Significance of the Russian Far East to Korea
Recently, uncertainty in the global economy has been increasing. It manifests itself through the weakening of the EU cohesion due to Brexit, economic slowdown of China, the strengthening of America First policies and protectionism in the Donald Trump administration, and the recent trade disputes between the US and China. In this situation, the Korean economy is confronted with a number of challenges, such as development of new future industries and solving its export slump and low growth due to maturing of the core industries.
The Moon Jae-in administration recognises Russia as an important cooperative partner in its New Northern Policy and New Economy on the Korean Peninsula agendas and is seeking substantial development of a strategic partnership with Russia. On June 22, 2018, during the keynote speech at the Korea–Russia Business Forum, a joint event of the Korean-Russian Summit, President Moon proposed expansion of trade and human exchanges (setting the goal of $30bn in trade and 1 million people exchanges by 2020), also emphasising the importance of key cooperation measures, such as productive interaction in the Far East, new technology and science industries. In particular, promoting cooperation in the Far East carries a special meaning to Korea. Doing so would make a Significant contribution to promoting the economy of the northern regions, expanding new economic growth engines, seeking peace and prosperity on the Korean Peninsula, and building a ‘bridge country’ between the Eurasian continent and the APR.
It is of common knowledge that Korea and Russia are complementary in terms of their economic structures. For this reason, we can expect a sustainable and mutually beneficial relationship between the two countries. From the standpoint of Korea’s national interests, Russia is not only an important Eurasian export market but also a source of all the raw materials needed for energy and industrial development. In addition, Russia is a country that maintains state-of-the-art science and technology that can help in developing Korea’s future industry, including new technologies. From the standpoint of Russia’s national interests, Korea is an industrial powerhouse that possesses know-how accumulated throughout its dramatic industrial development. Korean industrial competitiveness can contribute to Russia’s economic modernization, industrial diversification and localization, and import-substituting industries, which are the core of the national political agenda of the Russian government. In addition, Korea is one of the key countries in Russia’s vision for the Far East and Siberia development.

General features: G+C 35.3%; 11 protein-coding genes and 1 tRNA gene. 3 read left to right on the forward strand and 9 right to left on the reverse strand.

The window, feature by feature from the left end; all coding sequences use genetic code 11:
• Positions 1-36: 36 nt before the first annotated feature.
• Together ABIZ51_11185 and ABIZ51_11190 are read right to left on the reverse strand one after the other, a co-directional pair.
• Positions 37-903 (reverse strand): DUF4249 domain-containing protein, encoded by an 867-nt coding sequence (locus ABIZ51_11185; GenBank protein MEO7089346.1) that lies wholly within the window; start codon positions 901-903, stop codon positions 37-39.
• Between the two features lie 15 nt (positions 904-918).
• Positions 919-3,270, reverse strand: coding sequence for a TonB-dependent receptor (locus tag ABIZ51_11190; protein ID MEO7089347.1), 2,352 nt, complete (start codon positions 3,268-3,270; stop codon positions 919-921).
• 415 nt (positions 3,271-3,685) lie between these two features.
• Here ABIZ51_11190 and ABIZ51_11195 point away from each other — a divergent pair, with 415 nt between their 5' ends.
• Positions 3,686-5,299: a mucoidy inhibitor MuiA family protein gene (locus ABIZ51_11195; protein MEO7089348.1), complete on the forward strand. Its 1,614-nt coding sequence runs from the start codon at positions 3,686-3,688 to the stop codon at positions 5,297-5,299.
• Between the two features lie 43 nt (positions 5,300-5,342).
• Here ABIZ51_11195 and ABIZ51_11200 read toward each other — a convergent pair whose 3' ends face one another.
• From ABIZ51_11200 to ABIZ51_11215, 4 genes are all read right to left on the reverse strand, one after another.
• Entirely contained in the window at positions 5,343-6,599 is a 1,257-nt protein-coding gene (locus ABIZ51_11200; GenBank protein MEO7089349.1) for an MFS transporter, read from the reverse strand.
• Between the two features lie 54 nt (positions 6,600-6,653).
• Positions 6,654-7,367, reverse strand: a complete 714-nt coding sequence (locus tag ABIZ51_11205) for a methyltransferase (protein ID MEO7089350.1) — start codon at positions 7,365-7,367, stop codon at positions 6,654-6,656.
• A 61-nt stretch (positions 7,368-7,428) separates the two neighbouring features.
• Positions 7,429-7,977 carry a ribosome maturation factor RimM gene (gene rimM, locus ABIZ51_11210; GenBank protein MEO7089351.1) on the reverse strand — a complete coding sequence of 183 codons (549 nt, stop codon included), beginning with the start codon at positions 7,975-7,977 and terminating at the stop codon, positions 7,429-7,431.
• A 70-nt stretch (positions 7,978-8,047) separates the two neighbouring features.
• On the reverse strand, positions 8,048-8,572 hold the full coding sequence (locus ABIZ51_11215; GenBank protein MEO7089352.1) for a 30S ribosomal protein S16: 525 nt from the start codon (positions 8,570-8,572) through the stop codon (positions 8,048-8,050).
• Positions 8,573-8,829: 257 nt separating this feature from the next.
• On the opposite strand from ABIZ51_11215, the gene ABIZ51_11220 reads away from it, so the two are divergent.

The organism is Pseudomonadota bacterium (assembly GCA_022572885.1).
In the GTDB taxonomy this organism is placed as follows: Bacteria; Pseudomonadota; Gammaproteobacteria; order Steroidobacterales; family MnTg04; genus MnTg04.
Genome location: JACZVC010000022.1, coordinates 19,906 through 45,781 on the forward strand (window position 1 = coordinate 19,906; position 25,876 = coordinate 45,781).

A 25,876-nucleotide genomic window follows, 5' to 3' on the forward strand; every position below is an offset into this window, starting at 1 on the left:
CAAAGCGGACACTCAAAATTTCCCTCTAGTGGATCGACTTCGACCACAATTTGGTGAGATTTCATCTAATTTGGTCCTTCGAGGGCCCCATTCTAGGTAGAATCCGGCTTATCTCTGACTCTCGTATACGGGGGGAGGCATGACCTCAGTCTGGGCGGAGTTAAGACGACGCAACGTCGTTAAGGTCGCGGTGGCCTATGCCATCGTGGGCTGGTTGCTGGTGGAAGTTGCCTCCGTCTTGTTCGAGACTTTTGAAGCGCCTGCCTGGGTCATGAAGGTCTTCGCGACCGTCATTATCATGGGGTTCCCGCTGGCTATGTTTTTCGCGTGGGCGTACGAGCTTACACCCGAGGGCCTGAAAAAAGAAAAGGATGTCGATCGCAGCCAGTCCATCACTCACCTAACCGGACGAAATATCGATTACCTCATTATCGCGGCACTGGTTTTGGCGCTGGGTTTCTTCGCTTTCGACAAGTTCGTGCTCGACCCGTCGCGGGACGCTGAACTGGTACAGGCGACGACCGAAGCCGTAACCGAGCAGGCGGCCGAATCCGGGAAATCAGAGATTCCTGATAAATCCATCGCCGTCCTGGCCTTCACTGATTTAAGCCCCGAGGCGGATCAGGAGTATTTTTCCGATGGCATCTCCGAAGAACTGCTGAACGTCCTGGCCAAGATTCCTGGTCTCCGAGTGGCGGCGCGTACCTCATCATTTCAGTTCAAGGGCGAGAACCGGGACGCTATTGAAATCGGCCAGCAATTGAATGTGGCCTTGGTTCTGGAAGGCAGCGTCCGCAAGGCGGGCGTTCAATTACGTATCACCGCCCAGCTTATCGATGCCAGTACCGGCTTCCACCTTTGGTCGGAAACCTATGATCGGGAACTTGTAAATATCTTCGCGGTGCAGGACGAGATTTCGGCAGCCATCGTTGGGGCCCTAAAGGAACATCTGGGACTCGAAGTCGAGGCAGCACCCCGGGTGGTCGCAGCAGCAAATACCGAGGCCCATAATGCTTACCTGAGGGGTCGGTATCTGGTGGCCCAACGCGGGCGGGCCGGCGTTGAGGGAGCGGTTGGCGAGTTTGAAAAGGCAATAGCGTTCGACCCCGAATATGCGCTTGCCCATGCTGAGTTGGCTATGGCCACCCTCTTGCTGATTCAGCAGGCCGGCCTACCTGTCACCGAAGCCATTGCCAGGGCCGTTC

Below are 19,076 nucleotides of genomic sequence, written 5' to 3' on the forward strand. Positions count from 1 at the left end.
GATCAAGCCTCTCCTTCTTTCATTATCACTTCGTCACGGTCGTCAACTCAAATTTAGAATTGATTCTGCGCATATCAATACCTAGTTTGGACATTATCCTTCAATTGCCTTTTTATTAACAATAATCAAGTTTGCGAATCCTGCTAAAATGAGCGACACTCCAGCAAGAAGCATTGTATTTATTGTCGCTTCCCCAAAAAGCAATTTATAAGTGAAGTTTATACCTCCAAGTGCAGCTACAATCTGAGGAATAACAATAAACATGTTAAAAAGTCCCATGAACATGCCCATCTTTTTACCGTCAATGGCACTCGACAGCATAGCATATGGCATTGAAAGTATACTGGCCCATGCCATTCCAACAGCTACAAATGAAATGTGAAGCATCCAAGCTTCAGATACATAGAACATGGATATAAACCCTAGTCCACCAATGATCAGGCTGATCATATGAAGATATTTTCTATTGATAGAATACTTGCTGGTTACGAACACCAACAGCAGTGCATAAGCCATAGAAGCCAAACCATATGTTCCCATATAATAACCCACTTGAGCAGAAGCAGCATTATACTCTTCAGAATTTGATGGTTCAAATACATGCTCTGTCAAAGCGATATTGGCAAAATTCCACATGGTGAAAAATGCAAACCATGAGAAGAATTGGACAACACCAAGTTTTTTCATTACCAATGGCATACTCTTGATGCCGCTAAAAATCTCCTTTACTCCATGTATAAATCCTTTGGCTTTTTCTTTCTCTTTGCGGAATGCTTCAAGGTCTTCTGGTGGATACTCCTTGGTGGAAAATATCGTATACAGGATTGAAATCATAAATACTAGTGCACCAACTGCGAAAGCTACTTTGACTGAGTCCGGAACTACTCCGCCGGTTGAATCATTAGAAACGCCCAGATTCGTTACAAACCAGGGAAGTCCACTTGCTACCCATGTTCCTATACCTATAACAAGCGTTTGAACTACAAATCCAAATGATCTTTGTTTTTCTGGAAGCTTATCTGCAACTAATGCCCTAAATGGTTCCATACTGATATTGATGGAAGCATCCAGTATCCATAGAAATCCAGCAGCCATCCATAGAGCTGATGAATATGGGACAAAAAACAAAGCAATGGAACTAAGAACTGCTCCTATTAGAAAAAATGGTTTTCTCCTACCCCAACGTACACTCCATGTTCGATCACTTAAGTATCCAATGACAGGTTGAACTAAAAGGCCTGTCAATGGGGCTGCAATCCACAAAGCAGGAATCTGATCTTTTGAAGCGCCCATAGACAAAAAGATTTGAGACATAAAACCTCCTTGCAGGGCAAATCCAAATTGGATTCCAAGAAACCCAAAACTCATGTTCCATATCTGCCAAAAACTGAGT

In particular, the Far East is a contact zone between the New Northern Policy of Korea and the Turn to the East policy of Russia. Therefore, the development of the Far East would not only promote bilateral cooperation but also lay the foundation for a future uni.ed Korea. South Korea will be able to achieve a breakthrough in its relations with Russia by seeking ways to participate in Far East development projects such as the Nine Bridge Strategy, which is a priority of the Putin administration. At the same time, when the denuclearization process of North Korea is realized in the future, it will become possible to promote a triangular cooperation among Russia, South Korea, and North Korea in preparation for a uni. ed Korea era.
In addition, economic cooperation with Russia in the Far East would provide Korea with further opportunities to participate in the integration processes taking place across the Eurasian continent. At the moment, various economic cooperation projects are being pursued to organize Eurasia into a unified space, such as the vision of the Russian-led EAEU, China’s BRI and New Silk Road Strategy, and Russia and China-led SCO. For this reason, Korea should seek ways to participate in international cooperation frameworks in Eurasia based on open economy. Doing so would not only contribute to the economic growth of Korea but also lay the foundation of institutions for international cooperation in Eurasia.